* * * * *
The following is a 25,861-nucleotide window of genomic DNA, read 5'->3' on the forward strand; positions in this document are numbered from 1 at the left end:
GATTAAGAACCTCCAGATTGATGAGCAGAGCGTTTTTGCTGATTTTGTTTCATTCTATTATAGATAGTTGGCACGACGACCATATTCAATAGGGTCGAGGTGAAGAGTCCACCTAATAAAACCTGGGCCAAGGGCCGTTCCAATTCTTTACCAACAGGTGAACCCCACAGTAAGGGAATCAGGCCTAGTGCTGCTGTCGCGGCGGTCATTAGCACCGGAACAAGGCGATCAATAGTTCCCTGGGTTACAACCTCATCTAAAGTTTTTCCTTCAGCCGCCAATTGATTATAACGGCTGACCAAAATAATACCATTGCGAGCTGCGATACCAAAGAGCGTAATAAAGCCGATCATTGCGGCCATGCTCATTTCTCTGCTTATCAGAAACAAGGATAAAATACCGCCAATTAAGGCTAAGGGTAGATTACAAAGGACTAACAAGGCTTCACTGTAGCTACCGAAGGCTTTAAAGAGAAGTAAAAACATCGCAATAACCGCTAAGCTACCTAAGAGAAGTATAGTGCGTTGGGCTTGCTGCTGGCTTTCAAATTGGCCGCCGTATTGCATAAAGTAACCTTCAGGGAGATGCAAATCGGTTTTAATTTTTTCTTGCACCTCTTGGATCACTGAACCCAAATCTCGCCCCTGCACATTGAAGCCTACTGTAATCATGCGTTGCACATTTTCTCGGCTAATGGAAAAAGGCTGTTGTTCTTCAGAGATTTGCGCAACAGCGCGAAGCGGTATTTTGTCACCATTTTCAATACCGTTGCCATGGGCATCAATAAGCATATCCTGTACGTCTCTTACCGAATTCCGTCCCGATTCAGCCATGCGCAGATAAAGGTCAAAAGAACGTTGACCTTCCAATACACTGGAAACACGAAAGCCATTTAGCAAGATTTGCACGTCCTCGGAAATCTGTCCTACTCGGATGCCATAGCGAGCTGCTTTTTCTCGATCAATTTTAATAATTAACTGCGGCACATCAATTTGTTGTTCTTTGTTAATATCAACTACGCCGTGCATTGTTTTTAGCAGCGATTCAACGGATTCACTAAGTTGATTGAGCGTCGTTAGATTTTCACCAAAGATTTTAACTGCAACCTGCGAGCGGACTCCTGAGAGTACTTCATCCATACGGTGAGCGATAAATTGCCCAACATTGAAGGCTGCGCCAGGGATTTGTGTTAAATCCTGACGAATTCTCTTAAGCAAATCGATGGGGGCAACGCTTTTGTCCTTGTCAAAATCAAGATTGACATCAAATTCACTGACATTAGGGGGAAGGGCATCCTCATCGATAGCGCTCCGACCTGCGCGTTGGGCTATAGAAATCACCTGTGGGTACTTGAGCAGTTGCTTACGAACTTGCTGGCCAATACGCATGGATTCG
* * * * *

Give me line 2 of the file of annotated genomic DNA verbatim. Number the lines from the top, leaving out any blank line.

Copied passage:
GATTAAGAACCTCCAGATTGATGAGCAGAGCGTTTTTGCTGATTTTGTTTCATTCTATTATAGATAGTTGGCACGACGACCATATTCAATAGGGTCGAGGTGAAGAGTCCACCTAATAAAACCTGGGCCAAGGGCCGTTCCAATTCTTTACCAACAGGTGAACCCCACAGTAAGGGAATCAGGCCTAGTGCTGCTGTCGCGGCGGTCATTAGCACCGGAACAAGGCGATCAATAGTTCCCTGGGTTACAACCTCATCTAAAGTTTTTCCTTCAGCCGCCAATTGATTATAACGGCTGACCAAAATAATACCATTGCGAGCTGCGATACCAAAGAGCGTAATAAAGCCGATCATTGCGGCCATGCTCATTTCTCTGCTTATCAGAAACAAGGATAAAATACCGCCAATTAAGGCTAAGGGTAGATTACAAAGGACTAACAAGGCTTCACTGTAGCTACCGAAGGCTTTAAAGAGAAGTAAAAACATCGCAATAACCGCTAAGCTACCTAAGAGAAGTATAGTGCGTTGGGCTTGCTGCTGGCTTTCAAATTGGCCGCCGTATTGCATAAAGTAACCTTCAGGGAGATGCAAATCGGTTTTAATTTTTTCTTGCACCTCTTGGATCACTGAACCCAAATCTCGCCCCTGCACATTGAAGCCTACTGTAATCATGCGTTGCACATTTTCTCGGCTAATGGAAAAAGGCTGTTGTTCTTCAGAGATTTGCGCAACAGCGCGAAGCGGTATTTTGTCACCATTTTCAATACCGTTGCCATGGGCATCAATAAGCATATCCTGTACGTCTCTTACCGAATTCCGTCCCGATTCAGCCATGCGCAGATAAAGGTCAAAAGAACGTTGACCTTCCAATACACTGGAAACACGAAAGCCATTTAGCAAGATTTGCACGTCCTCGGAAATCTGTCCTACTCGGATGCCATAGCGAGCTGCTTTTTCTCGATCAATTTTAATAATTAACTGCGGCACATCAATTTGTTGTTCTTTGTTAATATCAACTACGCCGTGCATTGTTTTTAGCAGCGATTCAACGGATTCACTAAGTTGATTGAGCGTCGTTAGATTTTCACCAAAGATTTTAACTGCAACCTGCGAGCGGACTCCTGAGAGTACTTCATCCATACGGTGAGCGATAAATTGCCCAACATTGAAGGCTGCGCCAGGGATTTGTGTTAAATCCTGACGAATTCTCTTAAGCAAATCGATGGGGGCAACGCTTTTGTCCTTGTCAAAATCAAGATTGACATCAAATTCACTGACATTAGGGGGAAGGGCATCCTCATCGATAGCGCTCCGACCTGCGCGTTGGGCTATAGAAATCACCTGTGGGTACTTGAGCAGTTGCTTACGAACTTGCTGGCCAATACGCATGGATTCG